Just off the southwest coast of Britain, 100 meters below sea level, lies a First World War merchant ship holding an extremely rare and valuable cargo.
Codenamed “Mercury,” the ship has laid on the seabed undisturbed for over a century, according to luxury adventure tourism company Cookson Adventures. Torpedoed by a German U-boat in 1918, Mercury was making her way to the U.K. from Bordeaux, carrying a precious cargo of Champagne, brandy, fine wine, and Benedictine.
The ship’s location was only discovered recently, and a team of divers has just completed an initial exploration of part of the vessel. According to Cornwall Live, the dive revealed “hundreds of intact bottles of vintage alcohol including Champagne, wine, and brandy.”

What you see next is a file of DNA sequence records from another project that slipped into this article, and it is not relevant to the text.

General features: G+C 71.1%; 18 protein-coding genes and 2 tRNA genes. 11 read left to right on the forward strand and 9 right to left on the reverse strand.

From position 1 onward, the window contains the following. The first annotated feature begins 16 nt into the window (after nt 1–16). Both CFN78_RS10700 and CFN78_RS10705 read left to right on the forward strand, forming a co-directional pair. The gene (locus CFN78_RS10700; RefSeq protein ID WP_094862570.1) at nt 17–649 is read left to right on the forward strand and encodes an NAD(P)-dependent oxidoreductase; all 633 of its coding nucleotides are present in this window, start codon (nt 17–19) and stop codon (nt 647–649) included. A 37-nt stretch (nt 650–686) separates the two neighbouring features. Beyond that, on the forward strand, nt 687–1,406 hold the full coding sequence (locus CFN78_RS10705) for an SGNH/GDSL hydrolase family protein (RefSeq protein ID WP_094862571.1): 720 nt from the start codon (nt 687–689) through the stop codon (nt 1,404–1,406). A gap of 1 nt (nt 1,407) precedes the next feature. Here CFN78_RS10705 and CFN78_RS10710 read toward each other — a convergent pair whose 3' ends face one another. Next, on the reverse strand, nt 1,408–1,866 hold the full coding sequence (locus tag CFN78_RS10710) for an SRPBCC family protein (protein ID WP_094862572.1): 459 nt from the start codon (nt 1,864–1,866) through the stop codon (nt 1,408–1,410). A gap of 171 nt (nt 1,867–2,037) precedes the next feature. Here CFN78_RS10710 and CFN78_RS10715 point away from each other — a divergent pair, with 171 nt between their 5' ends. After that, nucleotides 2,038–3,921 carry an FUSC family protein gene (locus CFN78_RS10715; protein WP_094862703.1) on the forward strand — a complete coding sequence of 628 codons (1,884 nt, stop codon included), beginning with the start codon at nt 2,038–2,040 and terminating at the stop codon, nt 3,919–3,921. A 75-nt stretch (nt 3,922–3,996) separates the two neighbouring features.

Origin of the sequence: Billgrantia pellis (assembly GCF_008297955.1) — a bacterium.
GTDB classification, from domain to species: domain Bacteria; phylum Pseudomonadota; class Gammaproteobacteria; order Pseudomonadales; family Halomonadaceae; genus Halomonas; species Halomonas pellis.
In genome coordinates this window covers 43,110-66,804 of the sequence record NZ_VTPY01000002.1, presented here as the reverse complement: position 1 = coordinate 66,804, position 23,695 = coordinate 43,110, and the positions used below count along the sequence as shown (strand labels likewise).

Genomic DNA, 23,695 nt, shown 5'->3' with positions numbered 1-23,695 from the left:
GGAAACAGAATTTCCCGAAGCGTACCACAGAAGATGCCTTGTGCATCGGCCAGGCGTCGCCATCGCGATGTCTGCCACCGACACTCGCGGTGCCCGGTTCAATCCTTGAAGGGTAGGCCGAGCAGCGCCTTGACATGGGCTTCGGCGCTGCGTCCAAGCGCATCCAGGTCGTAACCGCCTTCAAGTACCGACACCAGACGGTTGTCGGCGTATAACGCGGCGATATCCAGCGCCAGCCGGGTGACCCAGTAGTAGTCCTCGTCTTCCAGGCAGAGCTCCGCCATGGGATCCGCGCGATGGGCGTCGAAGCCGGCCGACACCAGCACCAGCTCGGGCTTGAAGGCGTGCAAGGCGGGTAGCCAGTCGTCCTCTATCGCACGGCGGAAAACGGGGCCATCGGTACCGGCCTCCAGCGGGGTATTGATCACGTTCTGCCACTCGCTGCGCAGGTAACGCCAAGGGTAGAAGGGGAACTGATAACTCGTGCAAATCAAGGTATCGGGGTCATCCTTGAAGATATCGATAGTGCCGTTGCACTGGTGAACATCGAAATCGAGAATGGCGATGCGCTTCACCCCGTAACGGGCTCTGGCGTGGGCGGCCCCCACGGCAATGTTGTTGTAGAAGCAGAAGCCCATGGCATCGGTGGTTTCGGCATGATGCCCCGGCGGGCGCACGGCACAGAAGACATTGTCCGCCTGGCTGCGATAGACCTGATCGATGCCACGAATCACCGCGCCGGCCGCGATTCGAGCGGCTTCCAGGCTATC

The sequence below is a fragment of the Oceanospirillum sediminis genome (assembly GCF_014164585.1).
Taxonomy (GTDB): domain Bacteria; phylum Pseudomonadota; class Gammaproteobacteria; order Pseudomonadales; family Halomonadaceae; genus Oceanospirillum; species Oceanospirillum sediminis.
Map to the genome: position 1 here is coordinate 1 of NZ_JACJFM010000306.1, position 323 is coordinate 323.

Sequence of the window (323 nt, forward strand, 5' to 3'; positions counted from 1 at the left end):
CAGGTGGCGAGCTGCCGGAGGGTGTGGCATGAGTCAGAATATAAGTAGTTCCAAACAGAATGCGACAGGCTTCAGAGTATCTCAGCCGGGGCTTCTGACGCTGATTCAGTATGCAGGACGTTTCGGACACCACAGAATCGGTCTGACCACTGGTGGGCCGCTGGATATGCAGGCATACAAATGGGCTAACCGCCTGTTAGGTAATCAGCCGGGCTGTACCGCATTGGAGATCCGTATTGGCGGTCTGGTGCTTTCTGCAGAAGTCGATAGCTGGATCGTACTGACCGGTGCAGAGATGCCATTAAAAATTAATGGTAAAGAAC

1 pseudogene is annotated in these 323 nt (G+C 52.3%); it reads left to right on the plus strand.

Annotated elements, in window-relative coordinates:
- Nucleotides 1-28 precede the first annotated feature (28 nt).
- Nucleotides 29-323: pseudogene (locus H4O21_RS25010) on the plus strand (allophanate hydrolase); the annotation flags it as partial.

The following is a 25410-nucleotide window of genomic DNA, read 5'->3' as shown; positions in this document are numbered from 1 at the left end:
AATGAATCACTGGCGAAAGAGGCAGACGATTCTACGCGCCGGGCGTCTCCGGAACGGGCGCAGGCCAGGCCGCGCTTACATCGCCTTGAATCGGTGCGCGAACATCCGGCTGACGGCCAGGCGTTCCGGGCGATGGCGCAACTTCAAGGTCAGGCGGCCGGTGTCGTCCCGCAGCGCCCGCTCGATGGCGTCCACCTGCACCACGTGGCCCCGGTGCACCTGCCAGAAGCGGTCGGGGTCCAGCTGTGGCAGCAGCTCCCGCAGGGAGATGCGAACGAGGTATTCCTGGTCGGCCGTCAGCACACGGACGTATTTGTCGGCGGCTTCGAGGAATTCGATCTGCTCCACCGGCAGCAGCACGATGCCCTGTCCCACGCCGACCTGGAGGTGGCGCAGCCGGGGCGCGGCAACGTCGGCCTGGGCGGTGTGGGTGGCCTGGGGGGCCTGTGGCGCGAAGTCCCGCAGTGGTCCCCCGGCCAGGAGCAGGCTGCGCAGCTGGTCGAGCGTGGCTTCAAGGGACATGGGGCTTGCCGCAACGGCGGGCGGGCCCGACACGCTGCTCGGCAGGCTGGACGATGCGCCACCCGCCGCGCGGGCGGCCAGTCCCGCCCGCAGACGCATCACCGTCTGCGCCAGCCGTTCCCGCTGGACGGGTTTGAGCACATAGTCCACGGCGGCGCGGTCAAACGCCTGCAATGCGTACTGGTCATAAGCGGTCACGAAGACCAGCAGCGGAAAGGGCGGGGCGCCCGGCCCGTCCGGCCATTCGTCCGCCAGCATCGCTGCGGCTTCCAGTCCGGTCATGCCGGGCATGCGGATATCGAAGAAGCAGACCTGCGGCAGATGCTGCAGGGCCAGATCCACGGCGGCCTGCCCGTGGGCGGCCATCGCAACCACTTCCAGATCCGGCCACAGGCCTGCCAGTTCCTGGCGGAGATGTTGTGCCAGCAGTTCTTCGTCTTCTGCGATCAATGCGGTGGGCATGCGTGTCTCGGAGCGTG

Though they’ve spent more than a century underwater, wine experts believe the darkness and constant cool temperatures will have helped preserve the cargo, and the wine should be drinkable upon its return to the surface.
Cookson Adventures is partnering with a team of marine scientists and wine experts to salvage the historical artifacts, and they’re allowing (paying) members of the public to join them for the adventure.
The next stage of the expedition will see submarines and remotely-operated underwater vehicles dive to the seabed to complete a further survey of the area and recover a few bottles.
Following that, an “exclusive seven-day marine expedition,” which is open to members of the public, will include a weeklong stay in a private mansion and culminate in the salvage operation. The expedition will also include meals cooked by a private chef, as well as helicopter transfers to and from the salvage vessel.
Cookson Adventures hasn’t disclosed how much this is all going to cost, but private chefs and helicopter rides don’t come cheap. On the other hand, century-old Champagne…